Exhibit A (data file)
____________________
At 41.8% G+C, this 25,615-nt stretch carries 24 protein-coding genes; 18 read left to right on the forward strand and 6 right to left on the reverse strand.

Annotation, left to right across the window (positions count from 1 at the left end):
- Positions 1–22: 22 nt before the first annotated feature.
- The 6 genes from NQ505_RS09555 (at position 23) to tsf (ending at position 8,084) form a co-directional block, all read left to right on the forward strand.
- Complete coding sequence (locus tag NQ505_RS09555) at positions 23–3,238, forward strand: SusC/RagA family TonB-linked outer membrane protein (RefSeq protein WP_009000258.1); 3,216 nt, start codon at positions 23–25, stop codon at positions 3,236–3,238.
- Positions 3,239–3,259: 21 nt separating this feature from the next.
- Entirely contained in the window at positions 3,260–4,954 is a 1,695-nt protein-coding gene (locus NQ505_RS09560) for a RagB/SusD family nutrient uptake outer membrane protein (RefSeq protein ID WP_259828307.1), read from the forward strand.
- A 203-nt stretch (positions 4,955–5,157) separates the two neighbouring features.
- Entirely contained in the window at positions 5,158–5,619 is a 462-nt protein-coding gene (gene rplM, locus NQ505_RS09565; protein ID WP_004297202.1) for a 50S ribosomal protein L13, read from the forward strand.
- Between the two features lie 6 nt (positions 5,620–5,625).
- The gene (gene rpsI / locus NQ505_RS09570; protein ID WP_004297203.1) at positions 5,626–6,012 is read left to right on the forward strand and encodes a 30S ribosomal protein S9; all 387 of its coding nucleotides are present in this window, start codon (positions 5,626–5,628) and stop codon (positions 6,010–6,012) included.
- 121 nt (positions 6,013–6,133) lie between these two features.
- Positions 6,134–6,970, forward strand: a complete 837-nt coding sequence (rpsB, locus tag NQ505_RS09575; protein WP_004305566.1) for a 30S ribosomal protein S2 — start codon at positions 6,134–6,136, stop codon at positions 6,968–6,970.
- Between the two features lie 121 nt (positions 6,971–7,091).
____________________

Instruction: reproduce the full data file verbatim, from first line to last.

At 41.8% G+C, this 25,615-nt stretch carries 24 protein-coding genes; 18 read left to right on the forward strand and 6 right to left on the reverse strand.

Annotation, left to right across the window (positions count from 1 at the left end):
- Positions 1–22: 22 nt before the first annotated feature.
- The 6 genes from NQ505_RS09555 (at position 23) to tsf (ending at position 8,084) form a co-directional block, all read left to right on the forward strand.
- Complete coding sequence (locus tag NQ505_RS09555) at positions 23–3,238, forward strand: SusC/RagA family TonB-linked outer membrane protein (RefSeq protein WP_009000258.1); 3,216 nt, start codon at positions 23–25, stop codon at positions 3,236–3,238.
- Positions 3,239–3,259: 21 nt separating this feature from the next.
- Entirely contained in the window at positions 3,260–4,954 is a 1,695-nt protein-coding gene (locus NQ505_RS09560) for a RagB/SusD family nutrient uptake outer membrane protein (RefSeq protein ID WP_259828307.1), read from the forward strand.
- A 203-nt stretch (positions 4,955–5,157) separates the two neighbouring features.
- Entirely contained in the window at positions 5,158–5,619 is a 462-nt protein-coding gene (gene rplM, locus NQ505_RS09565; protein ID WP_004297202.1) for a 50S ribosomal protein L13, read from the forward strand.
- Between the two features lie 6 nt (positions 5,620–5,625).
- The gene (gene rpsI / locus NQ505_RS09570; protein ID WP_004297203.1) at positions 5,626–6,012 is read left to right on the forward strand and encodes a 30S ribosomal protein S9; all 387 of its coding nucleotides are present in this window, start codon (positions 5,626–5,628) and stop codon (positions 6,010–6,012) included.
- 121 nt (positions 6,013–6,133) lie between these two features.
- Positions 6,134–6,970, forward strand: a complete 837-nt coding sequence (rpsB, locus tag NQ505_RS09575; protein WP_004305566.1) for a 30S ribosomal protein S2 — start codon at positions 6,134–6,136, stop codon at positions 6,968–6,970.
- Between the two features lie 121 nt (positions 6,971–7,091).